One-Minute Book Reviews

April 19, 2008

Classic Picture Books Every Child Should Read — ‘The Story of Ferdinand’ — Burned by Hitler and Beloved by Children

Filed under: Children's Books,Classics — 1minutebookreviewswordpresscom @ 1:40 pm
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Three generations have grown up with a tale of a gentle bull who would rather smell the flowers than fight

The Story of Ferdinand. Story by Munro Leaf. Pictures by Robert Lawson. Many editions. Ages 2 and up.

By Janice Harayda

The Story of Ferdinand is regarded today as a classic parable about nonviolence. But this delightful tale has little in common with the dreary lectures you find in many picture books on the same topic.

Ferdinand is young Spanish bull who likes to sit under a cork tree and “smell the flowers” instead of butting heads with other bulls his age. So he doesn’t seem to have a chance when scouts come looking for “the biggest, fastest, roughest bull to fight in the bull fights in Madrid.” But when Ferdinand sits on a bumblebee, he turns for an instant into a different creature and is hauled off in a cart to face the matador. In the bull ring he sees the flowers in the hair of the female spectators and “just sat down quietly and smelled.” So people have to take Ferdinand home to his pasture with the cork tree. And there, we learn on the last page, “He is very happy.”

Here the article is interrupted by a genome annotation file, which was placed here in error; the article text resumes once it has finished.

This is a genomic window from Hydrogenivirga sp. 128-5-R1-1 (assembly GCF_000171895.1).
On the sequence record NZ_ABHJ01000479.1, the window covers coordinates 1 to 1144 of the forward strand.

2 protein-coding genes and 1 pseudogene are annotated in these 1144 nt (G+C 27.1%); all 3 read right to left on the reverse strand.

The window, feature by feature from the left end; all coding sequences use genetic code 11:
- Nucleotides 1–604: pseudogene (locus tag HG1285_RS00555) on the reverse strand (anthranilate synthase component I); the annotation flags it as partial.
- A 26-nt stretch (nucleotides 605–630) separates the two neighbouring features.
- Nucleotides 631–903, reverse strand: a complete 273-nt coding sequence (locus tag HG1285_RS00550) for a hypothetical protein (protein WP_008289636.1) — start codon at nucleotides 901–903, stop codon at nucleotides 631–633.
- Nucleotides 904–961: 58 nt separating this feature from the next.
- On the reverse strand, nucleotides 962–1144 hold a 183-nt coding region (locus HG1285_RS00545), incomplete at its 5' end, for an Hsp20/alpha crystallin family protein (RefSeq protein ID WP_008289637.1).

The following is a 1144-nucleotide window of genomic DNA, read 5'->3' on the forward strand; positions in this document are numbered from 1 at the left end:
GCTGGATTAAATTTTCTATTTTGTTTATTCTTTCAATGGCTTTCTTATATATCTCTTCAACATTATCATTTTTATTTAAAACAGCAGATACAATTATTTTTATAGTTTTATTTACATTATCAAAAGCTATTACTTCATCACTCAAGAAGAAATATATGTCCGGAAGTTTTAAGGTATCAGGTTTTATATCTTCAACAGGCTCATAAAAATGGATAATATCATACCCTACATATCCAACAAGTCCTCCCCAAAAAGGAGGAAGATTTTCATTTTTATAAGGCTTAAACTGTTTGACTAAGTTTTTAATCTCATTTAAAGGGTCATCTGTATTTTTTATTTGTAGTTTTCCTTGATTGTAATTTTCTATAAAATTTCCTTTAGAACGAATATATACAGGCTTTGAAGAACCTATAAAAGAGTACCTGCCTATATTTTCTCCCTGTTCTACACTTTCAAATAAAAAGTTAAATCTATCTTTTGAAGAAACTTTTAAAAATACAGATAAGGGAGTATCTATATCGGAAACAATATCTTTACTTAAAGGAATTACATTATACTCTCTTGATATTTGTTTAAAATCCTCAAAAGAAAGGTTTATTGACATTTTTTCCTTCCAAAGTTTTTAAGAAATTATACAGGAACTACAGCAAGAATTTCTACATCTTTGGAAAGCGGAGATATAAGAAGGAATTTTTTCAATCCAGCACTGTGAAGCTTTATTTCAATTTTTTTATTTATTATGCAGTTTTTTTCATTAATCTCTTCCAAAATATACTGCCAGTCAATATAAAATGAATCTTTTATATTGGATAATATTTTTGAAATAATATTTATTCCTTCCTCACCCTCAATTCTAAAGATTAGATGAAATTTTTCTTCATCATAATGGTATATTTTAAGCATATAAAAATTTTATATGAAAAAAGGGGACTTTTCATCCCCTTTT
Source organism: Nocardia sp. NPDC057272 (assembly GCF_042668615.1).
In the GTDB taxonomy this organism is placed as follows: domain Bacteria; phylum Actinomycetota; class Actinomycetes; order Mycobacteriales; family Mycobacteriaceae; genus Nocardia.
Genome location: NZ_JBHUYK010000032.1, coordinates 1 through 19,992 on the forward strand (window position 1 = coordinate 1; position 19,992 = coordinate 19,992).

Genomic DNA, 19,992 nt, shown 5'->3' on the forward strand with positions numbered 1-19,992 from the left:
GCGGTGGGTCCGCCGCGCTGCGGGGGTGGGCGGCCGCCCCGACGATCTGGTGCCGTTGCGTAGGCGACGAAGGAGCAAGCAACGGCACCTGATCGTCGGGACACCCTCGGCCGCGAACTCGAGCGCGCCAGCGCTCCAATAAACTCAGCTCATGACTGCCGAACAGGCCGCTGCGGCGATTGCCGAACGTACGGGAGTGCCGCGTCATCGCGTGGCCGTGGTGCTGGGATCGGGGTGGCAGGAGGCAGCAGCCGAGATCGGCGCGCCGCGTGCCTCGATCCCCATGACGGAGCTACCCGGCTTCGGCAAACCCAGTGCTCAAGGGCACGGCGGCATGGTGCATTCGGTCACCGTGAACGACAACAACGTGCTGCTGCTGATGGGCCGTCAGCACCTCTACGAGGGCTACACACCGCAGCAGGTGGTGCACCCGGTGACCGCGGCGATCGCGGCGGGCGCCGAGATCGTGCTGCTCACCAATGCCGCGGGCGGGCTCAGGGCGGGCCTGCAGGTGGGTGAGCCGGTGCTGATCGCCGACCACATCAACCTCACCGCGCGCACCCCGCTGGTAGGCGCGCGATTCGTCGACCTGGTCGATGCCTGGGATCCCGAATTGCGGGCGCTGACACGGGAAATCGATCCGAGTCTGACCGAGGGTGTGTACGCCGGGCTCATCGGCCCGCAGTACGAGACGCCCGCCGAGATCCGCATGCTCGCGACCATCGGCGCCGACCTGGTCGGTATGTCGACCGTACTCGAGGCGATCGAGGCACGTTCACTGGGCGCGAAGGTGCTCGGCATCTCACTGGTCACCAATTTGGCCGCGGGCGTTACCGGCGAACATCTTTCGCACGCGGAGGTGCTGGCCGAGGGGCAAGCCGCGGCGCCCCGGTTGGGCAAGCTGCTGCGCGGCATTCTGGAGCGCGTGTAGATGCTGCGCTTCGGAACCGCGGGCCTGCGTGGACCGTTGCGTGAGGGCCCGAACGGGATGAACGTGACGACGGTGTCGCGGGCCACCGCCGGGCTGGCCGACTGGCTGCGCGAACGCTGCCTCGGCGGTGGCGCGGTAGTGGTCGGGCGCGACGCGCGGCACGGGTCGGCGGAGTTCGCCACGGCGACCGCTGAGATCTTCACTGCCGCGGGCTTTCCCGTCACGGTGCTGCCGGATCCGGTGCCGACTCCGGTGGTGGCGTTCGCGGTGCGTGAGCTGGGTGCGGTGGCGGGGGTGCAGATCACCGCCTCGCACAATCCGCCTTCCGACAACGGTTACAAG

Robert Lawson’s black-and-white etchings add wit and drama to Munro Leaf’s story while allowing Ferdinand to remain a bull, not a four-legged boy. Lawson’s justly celebrated pictures include perhaps the most exciting endpapers ever to appear in a picture book: They show children on a Madrid street pointing to a poster of a bull that says: “El Toro Feroz … Ferdinando.” Who says four-year-olds can’t appreciate irony?

First published in 1936, The Story of Ferdinand has a unique place in American children’s literature as “the first picture book labeled subversive,” the children’s author Sheryl Lee Saunders writes in Anita Silvey’s The Essential Guide to Children’s Books and Their Creators (Houghton Mifflin, 2002):